Leadership Lessons from a Tennessee Walker
Most leaders believe they have to have all the answers. They struggle to find what works for the entire organization and for their employees. They think they're communicating the plan, the goals and what needs to be done, but miss the mark many times. Their people feel confused, controlled, lack the desire to perform, and don’t see how they fit into the big picture. This confusion frustrates the leader. They struggle to hit the numbers, finish the projects, accomplish the goals and complete the tasks. At this point, leaders usually become more controlling and less human, they give up, or they do the work themselves while leaving scorned employees behind.
Many of you know that I have horses, and they help facilitate my L-E-A-D workshops. I discover many leadership lessons through my daily interaction with my little herd. My mare, Jazz, and I have had a long and stressful relationship over the past five years. She’s a very spirited Tennessee Walker with a mind all her own – the main reason I was attracted to her. She has so much energy, which leads to many confrontations and, to my dismay, much frustration on my part.
Yesterday, I went to the barn to saddle up Jazz. I started talking to her and asked her to show me how to improve our situation. I asked for her guidance and support in our riding. I talked about how it shouldn't be so hard on either of us. I told her how grateful I was to have her in my life and for all the lessons she'd already revealed to me. She nudged me gently in acknowledgement and we walked to the pasture.
I removed her rope halter in preparation to put on her bridle and begin riding. Jazz dropped her head to the ground and wouldn't pick it up, making it impossible to put on the bridle. I looked at her in disbelief – she’s always stood and accepted the bridle! I thought about forcing the issue then remembered that I had asked for her guidance. I put the bridle down and she lifted her head to accept the rope halter again. I tied up the ends to make reins and mounted. She walked like a sweetheart. After years of struggling with her, I was finally able to move outside the fenced-in pasture and ride, like we had been doing it for ages. She walked, never spooked or bolted, and was with me the whole way. I was aware that we blended together, I couldn't tell where I ended and she began. It was beautiful! We rode in synchronicity like a perfect team.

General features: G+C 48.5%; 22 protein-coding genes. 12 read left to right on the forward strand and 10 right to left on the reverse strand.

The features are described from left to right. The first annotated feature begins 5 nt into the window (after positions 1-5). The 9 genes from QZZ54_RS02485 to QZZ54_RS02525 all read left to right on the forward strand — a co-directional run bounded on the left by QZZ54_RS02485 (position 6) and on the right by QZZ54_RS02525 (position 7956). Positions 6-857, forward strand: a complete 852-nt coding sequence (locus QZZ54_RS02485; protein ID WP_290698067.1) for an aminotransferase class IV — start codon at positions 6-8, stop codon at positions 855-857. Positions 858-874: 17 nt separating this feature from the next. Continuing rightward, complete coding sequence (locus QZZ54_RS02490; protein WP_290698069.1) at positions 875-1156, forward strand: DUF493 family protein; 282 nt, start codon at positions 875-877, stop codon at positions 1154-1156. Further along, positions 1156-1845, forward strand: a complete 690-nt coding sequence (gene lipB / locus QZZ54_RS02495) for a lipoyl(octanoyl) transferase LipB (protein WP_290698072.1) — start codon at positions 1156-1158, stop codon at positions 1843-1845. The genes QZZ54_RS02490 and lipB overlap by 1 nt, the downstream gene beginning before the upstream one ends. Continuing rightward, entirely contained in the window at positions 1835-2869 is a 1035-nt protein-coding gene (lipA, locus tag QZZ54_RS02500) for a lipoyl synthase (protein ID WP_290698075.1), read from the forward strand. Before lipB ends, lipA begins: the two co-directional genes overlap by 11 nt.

So what does this have to do with your leadership skills?
How much time do you spend with your people? Do you truly communicate with them and ask their opinions, or just talk at them? When you ask their opinion do you respond positively or try to force your opinion on them? Have you considered that you are only one person and can't have all the answers? If you’re doing your job effectively, you've assembled a skilled and knowledgeable team that has better solutions than just one person!
Asking builds relationships and provides more options. Asking uncovers everyone's ideas and thoughts. As a leader, you can take that input and decide where it’s best to spend the team’s energy and the company’s resources.
Asking is NOT a sign of weakness; it's a sign of strength – strength in yourself and your people. Your people can provide rich data, if you just ask them.
Not sure how to begin? We can help.
NOVEMBER 2006 ISSUE
New Survey Capabilities!
February 22-23, 2007
"Unharness Your Leader-Self"
March 8-9, 2007
Schedule a customized L-E-A-D workshop or retreat for 2007!
Schedule your EquiCoaching sessions.
Past newsletters are available online in PDF file format.
Drop us a line!
To tell us what you think - simply reply to this email.
Visit Us Online
|M-A-P, LLC ~ 4637 Streeter Road ~ Mantua, Ohio 44255|